Making contingent fee procurement consulting assignments work

In our last piece on contingent fee based consulting and cost reduction assignments, we outlined some of the risks. But that’s not to say that there isn’t a place for such options.

Perhaps the best example is where the value obtained by the consultant is totally identifiable as coming from their work, would not have been obtained by the client alone, and produces hard cash. Good examples are audit recovery services, and utilities bill analysis. In the case of recovery, the consultant analyses invoices to look for duplicate or overpayments, or even compliance to contractual terms. Money is then recovered directly from the supplier(s).  In terms of utilities or telecom bills, again the consultant identifies incorrect, duplicate or over payment, and gets real money back. Taking a share of savings approach seems a good risk / reward approach in such cases.

Where the savings are coming from improved procurement, care needs to be taken. We had an excellent comment on our last post from “Market Dojo”  (MD as we’ll call him) who has obviously had personal experience of working in the industry, so I’ll combine my thoughts with his. So here are some points to consider to make sure any contingent fee arrangement is set up to work well.

Baselining is key – you must know where you are starting from if you’re going to base your payment on improvements from that point.  That sounds obvious but you’d be surprised... put serious effort into this stage.

Then you need to define the scope of the assignment carefully. Perhaps exclude the real ‘low hanging fruit” – why not do that yourself? Otherwise any sensible consultant will start with pretty obvious targets that may not give you the best long-term benefit. Here’s MD:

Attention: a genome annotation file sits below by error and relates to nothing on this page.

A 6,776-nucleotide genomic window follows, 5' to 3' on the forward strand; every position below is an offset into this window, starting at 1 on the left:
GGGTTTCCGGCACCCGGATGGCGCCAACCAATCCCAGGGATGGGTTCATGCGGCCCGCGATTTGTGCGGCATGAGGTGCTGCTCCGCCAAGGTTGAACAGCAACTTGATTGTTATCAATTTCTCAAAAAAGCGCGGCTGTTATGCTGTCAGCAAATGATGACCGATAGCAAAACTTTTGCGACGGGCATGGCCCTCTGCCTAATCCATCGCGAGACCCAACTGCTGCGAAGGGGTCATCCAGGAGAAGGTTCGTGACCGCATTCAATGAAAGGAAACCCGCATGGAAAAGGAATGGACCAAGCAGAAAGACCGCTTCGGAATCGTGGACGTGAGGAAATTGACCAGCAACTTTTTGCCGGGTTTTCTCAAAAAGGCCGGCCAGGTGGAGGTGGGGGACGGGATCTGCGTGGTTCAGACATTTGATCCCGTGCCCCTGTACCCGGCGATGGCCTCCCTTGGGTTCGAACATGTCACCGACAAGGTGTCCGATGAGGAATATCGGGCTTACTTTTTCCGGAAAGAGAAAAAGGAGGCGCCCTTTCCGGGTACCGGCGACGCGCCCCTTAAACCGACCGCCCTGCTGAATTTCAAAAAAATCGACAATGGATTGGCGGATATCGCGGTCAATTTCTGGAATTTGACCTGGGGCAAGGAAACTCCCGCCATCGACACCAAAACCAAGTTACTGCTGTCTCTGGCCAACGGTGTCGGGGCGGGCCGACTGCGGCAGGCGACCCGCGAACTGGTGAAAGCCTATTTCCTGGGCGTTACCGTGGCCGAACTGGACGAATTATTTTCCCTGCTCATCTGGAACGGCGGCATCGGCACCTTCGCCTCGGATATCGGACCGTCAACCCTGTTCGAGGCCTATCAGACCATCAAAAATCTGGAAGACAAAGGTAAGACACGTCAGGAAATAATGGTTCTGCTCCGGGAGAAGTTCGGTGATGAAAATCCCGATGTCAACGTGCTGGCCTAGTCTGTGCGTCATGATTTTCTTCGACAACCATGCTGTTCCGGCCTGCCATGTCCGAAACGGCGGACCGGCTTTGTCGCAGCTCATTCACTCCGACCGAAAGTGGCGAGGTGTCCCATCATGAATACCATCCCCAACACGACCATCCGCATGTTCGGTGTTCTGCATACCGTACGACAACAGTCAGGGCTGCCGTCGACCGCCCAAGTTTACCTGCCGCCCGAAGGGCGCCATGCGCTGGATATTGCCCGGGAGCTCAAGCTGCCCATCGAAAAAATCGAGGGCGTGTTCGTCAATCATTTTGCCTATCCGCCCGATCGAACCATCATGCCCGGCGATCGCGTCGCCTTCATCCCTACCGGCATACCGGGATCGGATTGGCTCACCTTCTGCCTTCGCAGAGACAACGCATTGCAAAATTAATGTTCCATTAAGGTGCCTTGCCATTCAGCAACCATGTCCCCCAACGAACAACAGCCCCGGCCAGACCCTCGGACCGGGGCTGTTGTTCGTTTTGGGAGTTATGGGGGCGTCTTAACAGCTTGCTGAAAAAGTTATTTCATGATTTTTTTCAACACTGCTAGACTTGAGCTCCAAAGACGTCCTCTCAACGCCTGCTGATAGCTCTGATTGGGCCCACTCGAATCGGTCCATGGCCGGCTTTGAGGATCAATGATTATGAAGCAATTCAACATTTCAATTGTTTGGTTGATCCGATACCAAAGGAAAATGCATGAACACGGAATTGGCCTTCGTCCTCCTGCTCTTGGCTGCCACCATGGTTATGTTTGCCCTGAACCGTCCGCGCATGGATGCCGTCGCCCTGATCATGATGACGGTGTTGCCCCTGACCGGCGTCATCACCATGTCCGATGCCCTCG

Don’t let the consultancies focus on the easy areas, limit them to the spend/project types where skilled resource and advanced tools and techniques would be most valuable.

We’d also suggest making the payment based on a fairly short period - one year perhaps rather than three for instance.  Things change over 2 or 3 years; you may not even be buying that item, but you might still be locked into a share of savings pay-out.  And remember the percentage fee is highly negotiable, as is the period over which it will be applied.

Implementing a cap on the contingent fees has pros and cons.  I’ve heard the argument that a cap is counterproductive – it stops the consultant perhaps looking for the harder to find, but potentially large savings. That may well be true.  On the other hand...  I may just feel uneasy about paying embarrassing amounts of money. So it can pay to be creative – a sliding scale perhaps so the contingent fee percentage reduces as the savings increase.  Or perhaps the cap should apply at a category level rather than in total?

Another approach is to make the contingent fee just part of the mechanism – pay a certain amount as a fixed consulting fee then a smaller contingent percentage. As MD says,

...consider a fixed-fee model based on estimated time and materials, and add in a small contingent element, say a quarterly 5% of savings achieved as a result of the tender, to incentivise the optimum results.

Transparency is also key so the customer can decide which mechanisms they’re comfortable with. That is particularly important if the consultant might be getting payment from the supply side. MD again.

 With specific regards to energy consultancy, it was not uncommon that we asked the winning energy supplier to pay the consultancy fees. If this whole arrangement is written in black and white for all parties to see as part of the tender process, you could say that it is a fair request.

We would always suggest that fees are payable on “delivered benefits”,  or, at the very least, “contracted”,  rather than purely “identified savings”. Fees are only paid when you are actually implementing what the consultants have recommended.

And finally, the contract should lay out governance and dispute resolution processes, just in case of any disagreement about savings and payment.

Put these principles in place, and there’s no reason why contingent arrangements can’t work well.

First Voice

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